Commission doubles funding for economic development

Jesse Hollett
Posted 10/25/17

GREEN COVE SPRINGS – The Clay County Board of County Commissioners voted Oct. 10 to double its contribution to the Clay County Economic Development Corp.

The unanimous decision to double …

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Commission doubles funding for economic development


GREEN COVE SPRINGS – The Clay County Board of County Commissioners voted Oct. 10 to double its contribution to the Clay County Economic Development Corp.

The unanimous decision to double funding from $50,000 to $100,000 marks the largest budget increase to the organization since it formed in 2013.

The EDC board will use the funds to hire a new director for the organization, the county’s main economic development arm. The former director, Bill Garrison, stepped down in August to become director of the Northeast Florida Builder’s Association.

But is the increase enough? Depends on who you ask.

The commission currently spends $150,000 annually on economic development – including $50,000 in membership fees it pays to the regional economic development partnership JAXUSA. Overall, the county pays $1.38 per capita in economic development services, the lowest in Northeast Florida. The commission pays .04 percent of its budget to economic development in the region.

According to commissioners, there’s a few reasons for that.

First of all, the EDC is still a young organization. The EDC split off from the Clay County Chamber of Commerce in 2013 as a way to form an organization whose main mission would be to maximize the county’s benefit from the economic boom expected from the First Coast Expressway. The multi-lane toll road will link Duval County to St. Johns County and along the way will carve a path straight through Clay County.

It’s a chicken and egg situation, said Diane Hutchings, county commission vice chair.

“…Until you have the infrastructure, the transportation, you can’t have economic development,” Hutchings said. “We’re finally getting that $2 billion asset [the expressway] placed in our county…there’s a lot of things going on behind the scenes ahead of it coming.”

Hutchings said she would support an additional increase to the EDC if they could ramp up private sponsorships, which make the largest share of the EDC’s budget.

The problem is the private sponsorship has waned lately, according to Laura Pavlus, interim EDC executive director.

Another reason the EDC has seen such a slow ramp to the BCC’s contribution has to do with a general skepticism among both current and former commissioners about the actual economic benefits the organization provides.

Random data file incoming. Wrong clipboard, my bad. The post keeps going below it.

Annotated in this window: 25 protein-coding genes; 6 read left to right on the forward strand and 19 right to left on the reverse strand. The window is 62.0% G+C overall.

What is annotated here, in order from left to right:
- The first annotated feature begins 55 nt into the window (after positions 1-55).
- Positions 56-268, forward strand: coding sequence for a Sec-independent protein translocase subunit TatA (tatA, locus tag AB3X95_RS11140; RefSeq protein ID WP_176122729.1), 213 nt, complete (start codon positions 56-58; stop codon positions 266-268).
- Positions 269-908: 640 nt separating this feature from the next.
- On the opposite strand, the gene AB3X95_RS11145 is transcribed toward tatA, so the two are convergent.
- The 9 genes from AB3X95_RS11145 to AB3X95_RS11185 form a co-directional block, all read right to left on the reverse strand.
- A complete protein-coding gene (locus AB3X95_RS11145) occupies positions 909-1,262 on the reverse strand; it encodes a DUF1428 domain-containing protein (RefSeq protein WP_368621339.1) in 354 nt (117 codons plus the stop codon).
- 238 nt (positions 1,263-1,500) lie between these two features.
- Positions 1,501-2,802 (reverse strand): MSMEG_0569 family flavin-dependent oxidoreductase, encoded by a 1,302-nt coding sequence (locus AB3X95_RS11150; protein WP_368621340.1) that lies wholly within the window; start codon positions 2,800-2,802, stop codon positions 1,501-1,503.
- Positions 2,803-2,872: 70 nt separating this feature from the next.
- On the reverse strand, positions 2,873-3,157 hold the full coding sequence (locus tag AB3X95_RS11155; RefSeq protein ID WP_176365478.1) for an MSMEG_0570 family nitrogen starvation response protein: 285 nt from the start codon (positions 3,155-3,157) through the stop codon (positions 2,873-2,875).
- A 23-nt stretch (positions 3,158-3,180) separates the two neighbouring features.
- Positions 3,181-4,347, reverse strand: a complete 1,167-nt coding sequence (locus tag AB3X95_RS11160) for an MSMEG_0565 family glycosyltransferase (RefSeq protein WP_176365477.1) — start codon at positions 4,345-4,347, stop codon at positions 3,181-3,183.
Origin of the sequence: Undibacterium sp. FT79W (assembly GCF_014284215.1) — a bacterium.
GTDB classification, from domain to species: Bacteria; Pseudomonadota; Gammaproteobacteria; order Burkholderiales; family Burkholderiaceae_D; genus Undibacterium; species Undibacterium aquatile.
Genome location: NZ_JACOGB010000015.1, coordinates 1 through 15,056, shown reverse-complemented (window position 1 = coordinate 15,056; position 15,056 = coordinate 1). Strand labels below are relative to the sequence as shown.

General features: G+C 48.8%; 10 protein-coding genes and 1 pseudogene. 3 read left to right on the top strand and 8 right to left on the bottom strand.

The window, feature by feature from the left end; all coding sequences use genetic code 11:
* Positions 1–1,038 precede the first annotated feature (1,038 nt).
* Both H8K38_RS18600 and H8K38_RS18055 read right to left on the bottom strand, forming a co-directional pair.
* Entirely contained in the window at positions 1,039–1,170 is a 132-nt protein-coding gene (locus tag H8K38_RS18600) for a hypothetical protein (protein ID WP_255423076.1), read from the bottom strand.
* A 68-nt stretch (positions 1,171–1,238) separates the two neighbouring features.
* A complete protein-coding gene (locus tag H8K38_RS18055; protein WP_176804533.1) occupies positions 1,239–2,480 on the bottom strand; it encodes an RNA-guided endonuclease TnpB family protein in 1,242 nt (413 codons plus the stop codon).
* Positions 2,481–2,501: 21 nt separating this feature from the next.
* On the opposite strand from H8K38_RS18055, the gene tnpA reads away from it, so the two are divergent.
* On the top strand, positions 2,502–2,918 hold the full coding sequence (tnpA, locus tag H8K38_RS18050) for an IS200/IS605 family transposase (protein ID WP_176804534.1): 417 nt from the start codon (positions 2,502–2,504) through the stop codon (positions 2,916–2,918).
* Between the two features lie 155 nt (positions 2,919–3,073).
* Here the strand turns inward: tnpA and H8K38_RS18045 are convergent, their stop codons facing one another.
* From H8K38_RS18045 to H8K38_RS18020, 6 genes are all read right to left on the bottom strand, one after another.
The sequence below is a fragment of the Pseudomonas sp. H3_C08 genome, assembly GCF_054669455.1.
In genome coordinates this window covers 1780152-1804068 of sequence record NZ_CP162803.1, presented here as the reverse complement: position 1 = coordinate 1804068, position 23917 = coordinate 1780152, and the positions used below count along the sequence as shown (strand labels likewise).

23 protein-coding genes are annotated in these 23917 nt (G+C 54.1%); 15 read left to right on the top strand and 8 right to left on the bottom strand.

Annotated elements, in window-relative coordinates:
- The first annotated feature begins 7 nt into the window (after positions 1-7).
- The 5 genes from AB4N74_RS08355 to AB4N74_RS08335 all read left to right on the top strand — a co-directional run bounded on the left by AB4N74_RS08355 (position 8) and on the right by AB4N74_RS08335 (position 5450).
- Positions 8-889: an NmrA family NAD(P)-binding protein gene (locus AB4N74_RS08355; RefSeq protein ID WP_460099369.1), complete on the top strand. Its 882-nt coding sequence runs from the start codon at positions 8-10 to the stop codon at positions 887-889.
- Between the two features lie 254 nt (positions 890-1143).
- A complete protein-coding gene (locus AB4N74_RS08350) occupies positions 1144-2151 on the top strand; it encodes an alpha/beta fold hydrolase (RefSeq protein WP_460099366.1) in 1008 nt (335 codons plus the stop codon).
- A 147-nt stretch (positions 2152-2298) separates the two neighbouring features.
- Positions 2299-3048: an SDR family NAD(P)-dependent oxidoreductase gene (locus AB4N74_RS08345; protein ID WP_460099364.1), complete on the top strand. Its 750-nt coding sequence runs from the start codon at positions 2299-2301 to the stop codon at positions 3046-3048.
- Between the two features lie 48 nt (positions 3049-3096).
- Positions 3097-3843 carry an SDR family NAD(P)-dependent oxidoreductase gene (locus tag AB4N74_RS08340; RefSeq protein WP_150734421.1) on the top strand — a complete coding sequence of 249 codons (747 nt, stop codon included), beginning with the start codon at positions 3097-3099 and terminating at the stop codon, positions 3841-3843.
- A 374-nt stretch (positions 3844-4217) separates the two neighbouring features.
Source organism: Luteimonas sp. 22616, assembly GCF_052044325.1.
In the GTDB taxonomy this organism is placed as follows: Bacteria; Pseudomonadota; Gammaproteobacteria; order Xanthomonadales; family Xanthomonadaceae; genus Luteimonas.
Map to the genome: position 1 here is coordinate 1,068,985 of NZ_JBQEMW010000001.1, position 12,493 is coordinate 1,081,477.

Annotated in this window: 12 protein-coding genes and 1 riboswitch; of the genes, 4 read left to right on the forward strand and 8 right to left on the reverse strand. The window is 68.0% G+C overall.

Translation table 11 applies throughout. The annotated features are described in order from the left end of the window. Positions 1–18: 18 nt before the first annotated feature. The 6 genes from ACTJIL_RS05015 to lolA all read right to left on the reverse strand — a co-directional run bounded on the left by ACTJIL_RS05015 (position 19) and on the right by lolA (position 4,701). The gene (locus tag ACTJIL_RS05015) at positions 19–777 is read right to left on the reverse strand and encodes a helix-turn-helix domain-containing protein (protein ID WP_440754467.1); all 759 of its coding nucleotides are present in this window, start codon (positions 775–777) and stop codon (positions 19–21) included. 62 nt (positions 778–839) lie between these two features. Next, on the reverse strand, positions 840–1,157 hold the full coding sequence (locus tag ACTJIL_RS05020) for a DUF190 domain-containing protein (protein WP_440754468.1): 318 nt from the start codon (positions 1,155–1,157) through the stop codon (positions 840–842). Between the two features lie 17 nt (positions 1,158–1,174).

“I’m not skeptical, I’m absolutely sure they haven’t [brought in new business], I know,” said former Commissioner Ronnie Robinson. “Show me something, a business you’ve enticed to come into Clay County, and I’ll gladly give you $50,000. But they can’t do that, because they haven’t brought any. There’s a lot of places $100,000 a year could be used. If they’re truly out there bringing businesses to Clay County, then that’s wonderful.”

In his tenure, Robinson was the EDC’s most vocal opponent. Discussions on budgetary increases have cooled somewhat since new blood came to the council after the 2016 election.

The idea of merit-based pay is appealing to current Chair Wayne Bolla.

The BCC’s contribution “depends on what they got done this year with what they have,” Bolla said. “It’s a performance thing.”

Overall, Bolla said he believes the BCC is in a good spot financially with its contributions to economic development currently – at least enough to entice a new “Superman” executive director to the organization.

If, however, they find the perfect candidate, he said he would entertain possibly contributing more money to the budget.

Bolla said the EDC is considering hiring a company to perform a national search for the new director.

“If you find Superman, send him our way,” Bolla said.

According to JAXUSA president Jerry Mallot, economic development funding in the area has remained largely flat in the last few years with only gradual and expected increases.

He said, however, that funding pushes for specific companies to move into the region such as Amazon in Duval County and the Calavo avocado packaging plant in Clay County remains plentiful.

Mallot admitted that underdeveloped areas begin at a disadvantage in these company tugs of war.

“Every county that wants the opportunity for growth has to be willing to invest,” Mallot said. “Rural counties are more difficult for several reasons. They have less infrastructure and less available buildings for companies to move into, and they are by definition not as close to some assets that a company might need. So, for that reason if a rural county does not choose to get involved, the likelihood of them being successful in building new jobs is significantly diminished.”

Although Clay County is no longer considered completed rural, the southern part of the county is less developed and isolated from any major highway.

As the benefits from the First Coast Expressway begin to reveal themselves, it will be up to economic development organizations such as the EDC to ensure that high-paying jobs move into the county.


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